Celebrating the Principles of Community
Posted Friday, February 18, 2022
Our commitment to the Principles of Community runs deep throughout our schools, clinics, medical center, health system and university.
The Principles of Community define who we want to be, and the impact we want to have on our beloved community and our world. Established in 1990, this document serves as an aspirational statement affirming our commitment to the highest standards of civility and decency towards all.
Likewise, Dr. Martin Luther King Jr. often spoke about the beloved community in which racism and other forms of discrimination give way to respect and inclusion and “where poverty, hunger and homelessness will not be tolerated because international standards of human decency will not allow it.”
Dr. King maintained that such a community is created through nonviolent transformation. This year’s theme centers on Martin Luther King Jr.’s “six principles of nonviolence.” Inspired by the work of Mahatma Gandhi, the development of these principles is a powerful example of diverse leaders connecting across boundaries.
Here is a brief summary:
- Principle one – nonviolence is a way of life for courageous people.
- Principle two – nonviolence seeks to win friendship and understanding.
- Principle three – nonviolence seeks to defeat injustice, or evil, not people.
- Principle four – nonviolence holds that unearned, voluntary suffering for a just cause can educate and transform people and societies.
- Principle five –nonviolence chooses love instead of hate.
- Principle six – nonviolence believes that the universe is on the side of justice.
To learn more about these principles and the steps for nonviolent social change, please visit the King Center at The King Philosophy - Nonviolence365® - The King Center.
Within this context, and through our Principles, we reject violence in all forms. We also strive to confront and reject all manifestations of discrimination, and we support policies that operationalize the tenets of the Principles in all that we do here in our workplaces on both of our campuses.
Next Tuesday, please join us live as we kick off our annual Principles of Community observance at 11:30 a.m. with remarks by Chancellor Gary May, Vice David Lubarsky, CEO of UC Davis Health and Vice Chancellor for Human Health Sciences, and Renetta Tull, Vice Chancellor Office of Diversity, Equity, and Inclusion, and myself. Download the flier to register. This year, the Principles of Community celebration will include virtual events throughout the week of Feb. 22 and extend into the month of March.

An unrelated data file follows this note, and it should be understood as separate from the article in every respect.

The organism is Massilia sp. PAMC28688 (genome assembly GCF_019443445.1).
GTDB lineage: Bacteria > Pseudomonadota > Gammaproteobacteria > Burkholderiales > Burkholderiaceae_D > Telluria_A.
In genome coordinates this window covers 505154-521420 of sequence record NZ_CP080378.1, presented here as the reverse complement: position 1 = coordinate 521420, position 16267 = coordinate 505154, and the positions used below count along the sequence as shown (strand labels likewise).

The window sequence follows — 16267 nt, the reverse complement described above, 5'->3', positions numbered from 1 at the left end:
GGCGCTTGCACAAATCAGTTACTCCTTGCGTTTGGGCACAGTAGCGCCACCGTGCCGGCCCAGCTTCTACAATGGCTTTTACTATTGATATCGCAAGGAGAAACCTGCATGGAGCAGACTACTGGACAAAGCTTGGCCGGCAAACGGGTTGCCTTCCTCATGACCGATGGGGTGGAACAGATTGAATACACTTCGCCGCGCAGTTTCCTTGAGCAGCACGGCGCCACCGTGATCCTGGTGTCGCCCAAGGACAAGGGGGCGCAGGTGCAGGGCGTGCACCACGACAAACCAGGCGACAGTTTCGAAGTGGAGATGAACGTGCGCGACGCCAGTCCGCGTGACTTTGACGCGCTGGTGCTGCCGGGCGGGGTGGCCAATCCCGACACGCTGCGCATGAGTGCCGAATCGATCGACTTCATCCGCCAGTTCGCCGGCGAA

In the hallways of UC Davis Health, we’re developing and retaining diverse employees through education, training, events, community-building, and so many other intentional efforts to enhance the employee experience as well as in our community.
Reflecting this, the Principles are both a guide and a commitment to the larger world as well. For example, our Anchor Institution mission is addressing health inequities in the Oak Park and South Sacramento neighborhoods, and we’re working with local organizations and government to increase our sourcing and contracting with local and minority-owned businesses and widen the pathway to university jobs. This will help residents cultivate better lives and prosperity in local neighborhoods.
On both the Sacramento and Davis campuses, the Principles remind us to listen deeply to each other and to embrace different perspectives, backgrounds, cultures, identities and more in all our missions of patient care, teaching, research and public service. Every individual has the right to fully participate in university life. Every person is valued equally. And one’s ability to question, disagree and to think new thoughts is at the core of everything we do at a university.
Given who we are and what we do, the Principles of Community are an innate part of us. They make UC Davis Health better, and they make us better at caring for each of our patients, our colleagues, students, community members, and everyone who needs our help.
Finally, when we enhance these Principles through a mindful realization of what Dr. King expressed so beautifully in his six principles of non-violence, then we are one step closer to creating that more just, equitable and beloved community that we all deserve. Thank you for your support!
Yours in health,
Hendry Ton, M.D., M.S.
Associate Vice Chancellor for Health Equity, Diversity and Inclusion
UC Davis Health